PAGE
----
To provide a safe and effective transportation system.


To develop recommendations for policy and guidelines, identify technology and standards, and coordinate intergovernmental resources to facilitate statewide wireless communications interoperability with emphasis on public safety.


At the encouragement of Wyoming’s public safety community, the Wyoming Legislature recognized a need for a comprehensive and coordinated statewide emergency communications network and established Wyoming’s Public Safety Communications Commission (PSCC or the Communications Commission) effective July 1, 2004 (established through W.S. 9-2-1101). 

The creation of the PSCC occurred at a time when federal funding for public safety communications peaked following the 9/11 incidents.  Initially, the PSCC was assigned to the Department of Homeland Security. 

Over the years, the Wyoming Department of Transportation (WYDOT) has primarily completed the field implementation of PSCC policy.  Today, most of the previous federal funding for public safety communications has been greatly reduced.  State general funds and other WYDOT funding support the Communications Commission and inter-operative emergency communications in our state.  

In 2017, W.S. 9-2-1102 was amended and, as a result, re-organized the Communications Commission.  The changes in legislation transferred administrative support responsibilities from the Wyoming Office of Homeland Security to WYDOT — thereby improving oversight and accountability of the agency actually implementing the program, reducing the use of general funds, and stabilizing the program overall.  

The amendments also streamlined the voting members of the Commission from seventeen to eleven and added the WYDOT director as an ex-officio member.  The goal of this change was to improve local government presence, including representation from municipal government, county government, police chiefs, county sheriffs, fire chiefs, tribal representatives, and improved ambulance and medical service representation.

Additional amendments were made in 2022 with the passage of Senate File 0041 (SEA No. 38). This legislation gave the PSCC advisory authority over the development, implementation, and operation of next generation 911 (NG911) systems. The Commission is responsible for promoting the expansion of NG911 in the state. Furthermore, these amendments added two voting members to the Commission, one each the Wyoming Office of Homeland Security, and the Wyoming Association of Public Safety Communications Officials/National Emergency Numbers Association (APCO/NENA)   — increasing the total number of commissioners from eleven to thirteen.


The Public Safety Communications Commission consists of 13 voting members, each appointed by the Governor, with the Director of the Wyoming Department of Transportation serving as an ex officio, non-voting member.  Appointees are comprised of representatives from the following public safety agencies, professional associations, and state departments:

1)    The Wyoming Police Chief’s Association

2)    The Wyoming Sheriff’s Association

3)    The Division of Criminal Investigation, Office of the Attorney General

4)    The Wyoming Game and Fish Department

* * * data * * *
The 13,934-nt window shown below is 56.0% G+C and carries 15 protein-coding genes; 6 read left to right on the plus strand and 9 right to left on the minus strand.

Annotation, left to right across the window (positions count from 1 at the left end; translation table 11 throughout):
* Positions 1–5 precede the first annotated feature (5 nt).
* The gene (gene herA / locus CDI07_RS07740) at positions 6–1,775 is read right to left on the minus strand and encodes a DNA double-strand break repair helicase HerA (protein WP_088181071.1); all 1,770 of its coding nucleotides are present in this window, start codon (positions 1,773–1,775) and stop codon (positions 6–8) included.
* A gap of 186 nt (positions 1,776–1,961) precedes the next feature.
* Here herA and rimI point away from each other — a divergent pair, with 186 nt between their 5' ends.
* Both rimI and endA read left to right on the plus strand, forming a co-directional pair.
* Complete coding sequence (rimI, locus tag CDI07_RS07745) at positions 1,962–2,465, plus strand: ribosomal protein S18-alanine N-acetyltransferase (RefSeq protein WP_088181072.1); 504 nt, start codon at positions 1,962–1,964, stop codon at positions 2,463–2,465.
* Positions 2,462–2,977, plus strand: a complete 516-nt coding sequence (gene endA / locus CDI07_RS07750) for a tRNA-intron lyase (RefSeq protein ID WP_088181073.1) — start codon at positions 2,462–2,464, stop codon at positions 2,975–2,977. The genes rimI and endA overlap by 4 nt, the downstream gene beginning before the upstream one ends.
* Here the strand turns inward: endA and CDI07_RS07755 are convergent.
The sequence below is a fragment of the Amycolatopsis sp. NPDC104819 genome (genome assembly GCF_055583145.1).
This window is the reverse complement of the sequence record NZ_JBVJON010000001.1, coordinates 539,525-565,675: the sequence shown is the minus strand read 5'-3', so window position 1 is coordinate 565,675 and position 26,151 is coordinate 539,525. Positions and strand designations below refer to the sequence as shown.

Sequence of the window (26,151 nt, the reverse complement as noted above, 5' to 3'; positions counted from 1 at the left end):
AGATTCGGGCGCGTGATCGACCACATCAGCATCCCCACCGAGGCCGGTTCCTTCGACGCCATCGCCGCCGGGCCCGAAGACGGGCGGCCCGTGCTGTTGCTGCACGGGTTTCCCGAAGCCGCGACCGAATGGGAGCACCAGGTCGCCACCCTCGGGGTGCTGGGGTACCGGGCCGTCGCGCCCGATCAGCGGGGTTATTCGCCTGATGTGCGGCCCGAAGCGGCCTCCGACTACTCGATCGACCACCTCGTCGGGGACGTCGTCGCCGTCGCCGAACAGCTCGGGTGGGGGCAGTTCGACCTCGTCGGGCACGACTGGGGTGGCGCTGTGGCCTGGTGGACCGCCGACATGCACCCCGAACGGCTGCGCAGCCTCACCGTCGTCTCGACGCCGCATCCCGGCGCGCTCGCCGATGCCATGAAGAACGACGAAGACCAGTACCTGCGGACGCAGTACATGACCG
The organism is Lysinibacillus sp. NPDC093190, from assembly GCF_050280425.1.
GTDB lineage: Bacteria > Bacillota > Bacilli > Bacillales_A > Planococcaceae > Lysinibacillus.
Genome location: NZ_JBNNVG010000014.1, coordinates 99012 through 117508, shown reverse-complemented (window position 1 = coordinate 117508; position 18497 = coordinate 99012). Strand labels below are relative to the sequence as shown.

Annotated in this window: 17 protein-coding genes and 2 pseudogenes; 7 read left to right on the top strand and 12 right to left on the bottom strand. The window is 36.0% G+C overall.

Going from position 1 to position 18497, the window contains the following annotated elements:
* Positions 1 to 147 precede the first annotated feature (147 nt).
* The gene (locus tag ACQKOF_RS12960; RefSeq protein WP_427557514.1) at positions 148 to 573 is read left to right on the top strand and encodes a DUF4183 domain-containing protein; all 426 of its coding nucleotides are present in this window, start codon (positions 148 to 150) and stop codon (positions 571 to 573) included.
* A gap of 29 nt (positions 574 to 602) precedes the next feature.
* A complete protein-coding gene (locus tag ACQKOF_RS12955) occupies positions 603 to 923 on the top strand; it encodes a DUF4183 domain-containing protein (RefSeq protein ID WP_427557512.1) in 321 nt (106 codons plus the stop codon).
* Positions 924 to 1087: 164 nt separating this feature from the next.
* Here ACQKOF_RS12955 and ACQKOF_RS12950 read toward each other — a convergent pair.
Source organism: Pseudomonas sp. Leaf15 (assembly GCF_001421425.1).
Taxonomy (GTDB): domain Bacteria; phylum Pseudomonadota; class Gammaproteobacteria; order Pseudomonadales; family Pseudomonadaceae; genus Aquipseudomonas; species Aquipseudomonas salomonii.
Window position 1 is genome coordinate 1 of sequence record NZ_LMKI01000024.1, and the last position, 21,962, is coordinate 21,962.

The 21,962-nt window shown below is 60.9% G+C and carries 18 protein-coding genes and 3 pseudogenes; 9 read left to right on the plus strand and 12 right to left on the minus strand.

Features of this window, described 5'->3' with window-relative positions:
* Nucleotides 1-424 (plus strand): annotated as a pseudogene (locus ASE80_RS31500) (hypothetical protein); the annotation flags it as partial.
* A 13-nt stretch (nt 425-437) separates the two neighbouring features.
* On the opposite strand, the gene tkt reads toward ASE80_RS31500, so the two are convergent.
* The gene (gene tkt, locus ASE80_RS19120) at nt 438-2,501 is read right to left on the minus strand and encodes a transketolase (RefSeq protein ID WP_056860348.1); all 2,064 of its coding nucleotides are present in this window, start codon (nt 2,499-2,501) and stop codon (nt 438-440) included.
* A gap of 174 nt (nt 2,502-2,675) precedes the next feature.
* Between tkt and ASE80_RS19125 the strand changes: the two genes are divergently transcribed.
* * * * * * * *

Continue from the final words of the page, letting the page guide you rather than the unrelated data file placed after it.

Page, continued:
5)    The Wyoming Department of Transportation (someone overseeing technology or telecommunications systems)

6)    Wyoming Fire Chief’s Association

7)    The Public at Large

8)    An Ambulance and Emergency Medical Services Organization

9)    The Wyoming Association of Municipalities (or another municipal government association)

10)  The Wyoming County Commissions Association (or another county government association)

11)  Tribal Government or Tribal Government Association

12) The Association of Public Safety Communications Officials or the National Emergency Number Association

13) The Wyoming Office of Homeland Security


The Public Safety Communication’s Commission provides policy-level direction related to planning, designing, and implementing best practices and standard approaches to address Wyoming’s public safety communications interoperability issues. 

The Commission’s structure is designed to foster collaboration among stakeholders at the local and state level.  They recommend strategies for improving Wyoming’s wireless interoperability, determine WyoLink network standards, identify short-term and long-term technological and policy solutions that tie existing infrastructure together into an interoperable system, and develop recommendations for legislation or other state action which may be required to further promote wireless interoperability in Wyoming.  Further, the Communications Commission receives applications from potential new users that want to connect to the WyoLink network. 

The 2022 amendments to the duties and powers of the PSCC in SEA No. 38 added oversight respsonbilities for NG911. The Comission shall, in an advisory capacity, promote NG911 system development through the creation of "guidelines and standards for the development, implementation and operation of next generation 911 emergency communications systems and interoperable public safety communications and data systems in the state" (W.S. 9-2-1104). The Commission shall also promulgate the necessary rules and regulations governing the NG911 system and its operation. 


Kimberly Chapman
Commission Secretary
5300 Bishop Blvd.
Cheyenne, WY  82009
(307) 777-4015